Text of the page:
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02-29-2016, 01:08 AM   #31
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QuoteOriginally posted by Ed Hurst Quote
With the use of the astrotracer with that 8-frame pano, how did you manage the static elements (horizon, tree, etc.)? Did you just take not traced frames for the lower part of the shot and stitch those in manually? Or some other method?
If I had to guess, he took a static shot of the scene* and blended that in manually with the astro-traced starfield. The are are low level clouds above the treeline and the horizon in the image is obscured by mist so it would make blending it into the final image a simple matter. The tricky thing with a shot like that is the white balance: with so much light pollution around splitting the components in the image is a sensible approach, as it allows for greater flexibility than if it had been done in a single shot.


*note the reflection of the stars in the water.

02-29-2016, 01:16 AM   #32
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QuoteOriginally posted by Ed Hurst Quote
Thanks Mike - very kind of you. Admire yours very much too!

With the use of the astrotracer with that 8-frame pano, how did you manage the static elements (horizon, tree, etc.)? Did you just take not traced frames for the lower part of the shot and stitch those in manually? Or some other method?

All the best,

Ed
yes Ed, I start at the top and by the time i get to the terrestrial frame, i turn off the GPS and shoot one for the static elements and then use a mask to layer it in.

---------- Post added 02-29-2016 at 12:18 AM ----------

QuoteOriginally posted by Digitalis Quote
If I had to guess, he took a static shot of the scene* and blended that in manually with the astro-traced starfield. The are are low level clouds above the treeline and the horizon in the image is obscured by mist so it would make blending it into the final image a simple matter. ...
this exactly...the clouds make the perfect place to do the blend.
03-01-2016, 01:06 AM   #33
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Thanks chaps. Yes, I noticed the cloud/fog and assumed that the method had to be something like that. Also spotted the reflected stars, which I assume came from the tracked version in order to be sharp...?

I guess my question was not about this specific shot, which was assisted by the cloud/fog, but a general one. If those helpful features are not there, presumably you simply have to use more complex masks? If the tracked file happens to streak the trees over the horizon into the star area, do you have to use other bits of sky to fudge it?

Anyhow, whatever the method, superb!!! Enough to make me want a K1!

Ed
03-01-2016, 11:55 AM   #34
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QuoteOriginally posted by Ed Hurst Quote
Thanks chaps. Yes, I noticed the cloud/fog and assumed that the method had to be something like that. Also spotted the reflected stars, which I assume came from the tracked version in order to be sharp...?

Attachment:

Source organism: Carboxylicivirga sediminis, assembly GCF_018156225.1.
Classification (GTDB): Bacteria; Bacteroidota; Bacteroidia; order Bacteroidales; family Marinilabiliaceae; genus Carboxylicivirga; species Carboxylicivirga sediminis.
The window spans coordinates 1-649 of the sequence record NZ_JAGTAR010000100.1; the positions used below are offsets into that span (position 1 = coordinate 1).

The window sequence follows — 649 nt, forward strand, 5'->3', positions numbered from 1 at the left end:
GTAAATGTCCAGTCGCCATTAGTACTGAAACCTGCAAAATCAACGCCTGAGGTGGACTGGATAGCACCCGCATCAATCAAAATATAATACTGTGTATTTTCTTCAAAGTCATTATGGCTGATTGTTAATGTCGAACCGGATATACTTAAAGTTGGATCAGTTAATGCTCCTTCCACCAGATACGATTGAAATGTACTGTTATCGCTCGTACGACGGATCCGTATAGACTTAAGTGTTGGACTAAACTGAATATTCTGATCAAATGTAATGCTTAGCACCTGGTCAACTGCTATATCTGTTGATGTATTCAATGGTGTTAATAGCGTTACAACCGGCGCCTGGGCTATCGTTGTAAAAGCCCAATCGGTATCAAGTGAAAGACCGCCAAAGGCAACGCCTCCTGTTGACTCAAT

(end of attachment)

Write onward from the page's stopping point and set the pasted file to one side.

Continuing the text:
I guess my question was not about this specific shot, which was assisted by the cloud/fog, but a general one. If those helpful features are not there, presumably you simply have to use more complex masks? If the tracked file happens to streak the trees over the horizon into the star area, do you have to use other bits of sky to fudge it?

Anyhow, whatever the method, superb!!! Enough to make me want a K1!

Ed
No, the reflected stars are just whatever appeared from the non astrotracer exposure. Because the reflection would be at a different angle, i don't think it would help to use the astrotracer for the water. The water was moving, so it may have been futile for me to try for anything special there.

right, whenever I am blending areas that are tougher to select such as stars peeking through tree branches, I roll out the advanced selection techniques such as creating a high contrast mask (generated from my overexposed high ISO test frame usually) for the tree to reveal only that area of the "smeared" exposure and thus hide the star trailing. I also use blend modes wherever possible to ease that blend, such as "lighten" or "lighter color". In a very tricky spot, I may average the pixel values for an area of sky, thus erasing faint star trails and allowing the (lighten mode) pinpoint star layer to show through. Perhaps other techniques as needed.

I do not, however, shoot the sky framed without the foreground and then blend, although many people do this with fine results. All of my milky way shots have the sky to foreground relationship kept very much intact.

03-02-2016, 04:31 AM - 1 Like   #35
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my hats off to all you late night guys

I'm in new zealand to shoot a wedding in a couple of days and spending the night up in the mountains - the skies here are perfect - inky black with a silly amount of stars.

Took the Z out. 30 secs, f/3.5, 6400 iso.

Looked like crap!

I know how to work around it, with multiple exposures and blending but just can't be bothered

Give me a bride any day
03-02-2016, 04:05 PM - 2 Likes   #36
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QuoteOriginally posted by gavincato Quote
my hats off to all you late night guys

I'm in new zealand to shoot a wedding in a couple of days and spending the night up in the mountains - the skies here are perfect - inky black with a silly amount of stars.

Took the Z out. 30 secs, f/3.5, 6400 iso.

Looked like crap!

I know how to work around it, with multiple exposures and blending but just can't be bothered

Give me a bride any day
I'm afraid of brides but splash me with cold seawater on a windy beach alone at 2:00am and I'm good to go.
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